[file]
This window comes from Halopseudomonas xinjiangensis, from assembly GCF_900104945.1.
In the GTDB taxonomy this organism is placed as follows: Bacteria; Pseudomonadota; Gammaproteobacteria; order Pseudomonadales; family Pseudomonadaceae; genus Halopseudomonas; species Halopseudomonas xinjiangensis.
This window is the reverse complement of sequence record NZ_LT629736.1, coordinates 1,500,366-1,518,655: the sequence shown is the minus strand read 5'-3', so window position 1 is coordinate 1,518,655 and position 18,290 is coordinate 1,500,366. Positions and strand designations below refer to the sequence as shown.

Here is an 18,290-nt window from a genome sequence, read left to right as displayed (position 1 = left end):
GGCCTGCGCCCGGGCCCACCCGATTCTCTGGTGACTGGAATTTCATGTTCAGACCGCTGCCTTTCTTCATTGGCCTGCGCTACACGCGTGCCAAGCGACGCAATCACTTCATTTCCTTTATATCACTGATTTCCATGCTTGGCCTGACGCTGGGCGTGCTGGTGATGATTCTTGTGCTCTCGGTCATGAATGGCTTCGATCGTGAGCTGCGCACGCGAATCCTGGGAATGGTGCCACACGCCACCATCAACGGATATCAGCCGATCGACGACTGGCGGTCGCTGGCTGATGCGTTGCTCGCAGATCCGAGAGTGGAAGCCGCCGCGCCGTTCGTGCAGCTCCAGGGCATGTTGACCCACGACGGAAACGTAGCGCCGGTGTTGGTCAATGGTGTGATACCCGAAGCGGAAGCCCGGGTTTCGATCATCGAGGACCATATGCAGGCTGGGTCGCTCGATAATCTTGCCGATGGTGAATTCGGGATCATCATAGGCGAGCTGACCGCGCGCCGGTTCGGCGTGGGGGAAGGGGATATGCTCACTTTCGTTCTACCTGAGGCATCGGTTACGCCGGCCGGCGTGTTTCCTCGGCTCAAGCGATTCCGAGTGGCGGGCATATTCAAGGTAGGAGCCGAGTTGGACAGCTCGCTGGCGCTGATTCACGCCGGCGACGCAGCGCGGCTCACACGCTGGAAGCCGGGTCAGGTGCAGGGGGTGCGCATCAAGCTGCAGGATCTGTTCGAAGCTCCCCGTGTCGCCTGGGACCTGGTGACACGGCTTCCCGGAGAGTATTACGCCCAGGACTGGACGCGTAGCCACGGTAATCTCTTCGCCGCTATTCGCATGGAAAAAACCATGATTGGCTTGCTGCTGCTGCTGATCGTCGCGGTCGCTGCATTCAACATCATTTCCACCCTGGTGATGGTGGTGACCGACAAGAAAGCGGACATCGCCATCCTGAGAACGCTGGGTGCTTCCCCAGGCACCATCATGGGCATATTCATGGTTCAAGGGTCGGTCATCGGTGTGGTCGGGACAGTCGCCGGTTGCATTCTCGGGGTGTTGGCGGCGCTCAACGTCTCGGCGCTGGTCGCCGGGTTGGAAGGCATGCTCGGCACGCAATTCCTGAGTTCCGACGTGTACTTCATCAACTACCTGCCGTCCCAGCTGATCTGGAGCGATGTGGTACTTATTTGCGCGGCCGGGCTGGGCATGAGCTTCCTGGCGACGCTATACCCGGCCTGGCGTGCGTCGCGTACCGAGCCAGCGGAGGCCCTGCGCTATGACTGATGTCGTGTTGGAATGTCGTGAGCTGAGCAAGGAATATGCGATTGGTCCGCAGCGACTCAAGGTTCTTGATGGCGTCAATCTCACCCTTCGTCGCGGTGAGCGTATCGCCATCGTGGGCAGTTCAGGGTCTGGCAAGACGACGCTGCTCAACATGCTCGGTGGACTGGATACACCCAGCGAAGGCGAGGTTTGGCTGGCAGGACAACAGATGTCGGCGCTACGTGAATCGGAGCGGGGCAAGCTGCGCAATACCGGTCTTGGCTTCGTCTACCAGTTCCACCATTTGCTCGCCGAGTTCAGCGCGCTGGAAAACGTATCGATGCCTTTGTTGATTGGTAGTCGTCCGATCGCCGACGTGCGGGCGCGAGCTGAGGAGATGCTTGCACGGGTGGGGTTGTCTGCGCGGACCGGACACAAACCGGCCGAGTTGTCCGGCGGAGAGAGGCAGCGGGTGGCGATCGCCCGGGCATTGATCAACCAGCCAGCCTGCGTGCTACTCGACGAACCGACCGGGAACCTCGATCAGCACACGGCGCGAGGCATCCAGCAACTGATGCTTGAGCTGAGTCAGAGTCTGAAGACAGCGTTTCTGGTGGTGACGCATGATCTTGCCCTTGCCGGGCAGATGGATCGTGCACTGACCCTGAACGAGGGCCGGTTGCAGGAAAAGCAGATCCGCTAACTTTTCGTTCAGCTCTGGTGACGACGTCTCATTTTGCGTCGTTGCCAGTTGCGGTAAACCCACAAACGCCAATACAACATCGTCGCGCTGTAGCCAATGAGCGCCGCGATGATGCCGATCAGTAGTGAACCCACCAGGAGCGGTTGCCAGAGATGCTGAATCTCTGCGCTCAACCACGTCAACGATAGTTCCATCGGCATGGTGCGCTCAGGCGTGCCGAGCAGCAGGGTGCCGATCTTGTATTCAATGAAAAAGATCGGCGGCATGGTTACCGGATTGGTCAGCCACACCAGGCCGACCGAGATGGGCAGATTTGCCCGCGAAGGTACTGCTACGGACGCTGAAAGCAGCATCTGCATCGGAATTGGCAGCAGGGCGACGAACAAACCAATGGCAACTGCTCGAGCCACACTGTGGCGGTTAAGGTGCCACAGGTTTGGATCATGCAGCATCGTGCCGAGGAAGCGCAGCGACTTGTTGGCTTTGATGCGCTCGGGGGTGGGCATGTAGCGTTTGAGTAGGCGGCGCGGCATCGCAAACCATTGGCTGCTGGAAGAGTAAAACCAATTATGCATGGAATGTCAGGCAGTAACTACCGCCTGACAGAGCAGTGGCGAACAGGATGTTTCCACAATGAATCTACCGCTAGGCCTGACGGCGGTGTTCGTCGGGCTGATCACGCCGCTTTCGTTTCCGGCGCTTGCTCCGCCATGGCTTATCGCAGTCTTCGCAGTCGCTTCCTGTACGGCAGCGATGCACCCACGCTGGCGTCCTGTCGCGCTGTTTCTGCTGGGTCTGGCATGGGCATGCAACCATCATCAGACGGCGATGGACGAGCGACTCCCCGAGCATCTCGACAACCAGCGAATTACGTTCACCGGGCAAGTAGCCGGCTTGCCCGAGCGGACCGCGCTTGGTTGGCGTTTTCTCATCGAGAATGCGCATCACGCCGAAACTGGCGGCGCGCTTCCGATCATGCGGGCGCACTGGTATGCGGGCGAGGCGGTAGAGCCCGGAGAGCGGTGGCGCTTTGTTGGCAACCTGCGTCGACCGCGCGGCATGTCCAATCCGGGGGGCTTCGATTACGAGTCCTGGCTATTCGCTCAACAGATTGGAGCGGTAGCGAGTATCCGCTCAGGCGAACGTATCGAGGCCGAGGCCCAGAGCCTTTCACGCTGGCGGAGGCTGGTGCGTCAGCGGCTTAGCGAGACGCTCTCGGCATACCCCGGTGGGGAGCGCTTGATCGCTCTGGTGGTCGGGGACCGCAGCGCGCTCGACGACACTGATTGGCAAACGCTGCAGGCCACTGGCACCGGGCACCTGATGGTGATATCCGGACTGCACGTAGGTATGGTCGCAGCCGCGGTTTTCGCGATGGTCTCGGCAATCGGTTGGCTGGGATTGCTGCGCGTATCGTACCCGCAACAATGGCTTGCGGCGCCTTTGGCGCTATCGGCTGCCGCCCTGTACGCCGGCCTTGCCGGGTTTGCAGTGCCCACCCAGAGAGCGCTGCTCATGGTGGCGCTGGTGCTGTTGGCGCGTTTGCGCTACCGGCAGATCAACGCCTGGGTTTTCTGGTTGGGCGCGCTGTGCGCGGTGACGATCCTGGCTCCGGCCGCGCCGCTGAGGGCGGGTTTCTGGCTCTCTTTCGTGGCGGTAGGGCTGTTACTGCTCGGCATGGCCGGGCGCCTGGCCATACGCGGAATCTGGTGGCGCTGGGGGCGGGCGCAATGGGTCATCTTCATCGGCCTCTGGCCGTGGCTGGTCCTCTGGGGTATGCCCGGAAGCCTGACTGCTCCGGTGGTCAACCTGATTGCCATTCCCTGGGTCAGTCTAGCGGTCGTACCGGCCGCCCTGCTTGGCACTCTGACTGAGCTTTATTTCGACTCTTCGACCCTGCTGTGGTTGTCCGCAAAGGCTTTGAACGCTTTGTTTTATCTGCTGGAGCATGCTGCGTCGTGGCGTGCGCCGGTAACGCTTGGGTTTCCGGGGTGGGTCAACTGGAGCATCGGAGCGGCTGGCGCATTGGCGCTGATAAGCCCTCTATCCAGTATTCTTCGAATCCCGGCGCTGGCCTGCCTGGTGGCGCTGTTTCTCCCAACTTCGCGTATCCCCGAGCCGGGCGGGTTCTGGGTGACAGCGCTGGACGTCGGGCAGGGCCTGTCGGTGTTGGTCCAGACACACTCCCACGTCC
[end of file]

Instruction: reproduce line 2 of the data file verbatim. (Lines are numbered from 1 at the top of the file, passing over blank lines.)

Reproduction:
In the GTDB taxonomy this organism is placed as follows: Bacteria; Pseudomonadota; Gammaproteobacteria; order Pseudomonadales; family Pseudomonadaceae; genus Halopseudomonas; species Halopseudomonas xinjiangensis.